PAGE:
A second phase of this project, scheduled for Q4 2021, will see Maju 510 perform autonomous collision avoidance tasks while under remote supervision.
Singapore has become a hub for autonomous vessel and remote-control pilot projects with PSA Marine teaming up with Wärtsilä in Singapore for autonomous navigation trials. PACC Offshore Services Holdings (POSH) is also pushing the autonomous technology boundaries for harbour tugs. It successfully trialled autonomous navigation and artificial intelligence innovations on ship-handling tug POSH Harvest in partnership with ST Engineering in 2020.
There were several trials elsewhere in 2019 and 2020. In Japan, NYK and Japan Marine Science collaborated on two research projects with Japanese Government backing to trial remote navigation and collision avoidance on vessels including a tug in Tokyo Bay.
In the Netherlands, Kotug International passed a new milestone in autonomous vessel navigation in September 2020 with a successful demonstration using a training harbour tug. It tested smart navigation on RT Borkum training tug in Rotterdam, being the first vessel in the world to autonomously sail the most optimal route in a port setting.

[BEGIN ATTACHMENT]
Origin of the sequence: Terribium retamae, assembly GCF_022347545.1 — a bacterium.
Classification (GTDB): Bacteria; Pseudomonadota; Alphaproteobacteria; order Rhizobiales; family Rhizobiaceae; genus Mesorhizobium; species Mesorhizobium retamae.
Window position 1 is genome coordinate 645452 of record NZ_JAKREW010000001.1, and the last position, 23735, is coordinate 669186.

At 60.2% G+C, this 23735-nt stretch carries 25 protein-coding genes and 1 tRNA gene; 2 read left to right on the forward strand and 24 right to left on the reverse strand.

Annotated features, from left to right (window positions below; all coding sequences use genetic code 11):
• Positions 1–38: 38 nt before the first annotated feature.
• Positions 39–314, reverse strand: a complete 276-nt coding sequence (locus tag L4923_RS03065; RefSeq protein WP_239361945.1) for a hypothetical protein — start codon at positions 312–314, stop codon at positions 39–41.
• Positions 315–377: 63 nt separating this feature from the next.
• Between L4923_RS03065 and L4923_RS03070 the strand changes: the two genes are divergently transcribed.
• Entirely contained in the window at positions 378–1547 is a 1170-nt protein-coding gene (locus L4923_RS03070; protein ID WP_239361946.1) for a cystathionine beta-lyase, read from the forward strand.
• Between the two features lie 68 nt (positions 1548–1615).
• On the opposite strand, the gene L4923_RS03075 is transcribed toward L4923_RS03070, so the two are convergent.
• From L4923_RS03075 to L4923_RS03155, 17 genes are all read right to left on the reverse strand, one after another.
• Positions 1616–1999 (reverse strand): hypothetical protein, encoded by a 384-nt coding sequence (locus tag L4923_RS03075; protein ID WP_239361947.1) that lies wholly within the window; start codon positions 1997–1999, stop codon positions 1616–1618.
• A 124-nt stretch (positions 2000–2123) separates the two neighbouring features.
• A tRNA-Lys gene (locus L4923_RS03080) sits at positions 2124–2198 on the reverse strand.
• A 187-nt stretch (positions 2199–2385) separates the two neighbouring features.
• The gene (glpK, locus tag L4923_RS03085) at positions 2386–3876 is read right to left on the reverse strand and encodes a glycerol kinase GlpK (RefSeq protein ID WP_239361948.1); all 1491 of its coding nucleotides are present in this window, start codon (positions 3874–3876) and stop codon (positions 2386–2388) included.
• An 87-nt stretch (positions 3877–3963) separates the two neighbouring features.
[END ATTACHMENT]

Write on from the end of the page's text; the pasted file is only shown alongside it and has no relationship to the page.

Dutch tug operator Herman Senior said it would upgrade one of its vessels with autonomous navigation to improve operational safety using a remote-helm control system from Sea Machines Robotics.
In the US, Sea Machines Robotics has supplied its remote command technology to articulated tug-barge units and for Foss Maritime’s latest escort tug newbuilding. Nichols Brothers Boat Builders delivered Rachael Allen with an SM300 autonomous unit, enabling transit autonomy and remote access of the tug’s onboard machinery. It allows personnel to manage and support operations from anywhere on board the vessel or from shore.
In the UK, Zelim intends to deploy remotely operated search and rescue vessels based at offshore windfarm installations for emergency response. These freefall rescue vessels would be deployed from a substation, the transition piece on a wind turbine or launched from a service operation vessel. Once launched it would transit to the recovery location and use a sensor package to locate the person in the water.
More unmanned surface vessels are under development for the offshore sectors by Fugro, Ocean Infinity, XOcean, HydroSurv, SeaRobotics, Kongsberg, AutoNaut and ThayerMahan. First-generation vessels are unmanned survey vessels, but new-generation vessels are being brought to market that can do much more than survey the seabed.
In the near-term, these second-generation vessels, such as for Reach Remote and those unveiled by Fugro and Ocean Infinity, will deploy remotely operated and autonomous underwater vehicles and unmanned aerial vehicles. There could be fleets of these vessels providing seabed inspections, surveys and workover operations in the future.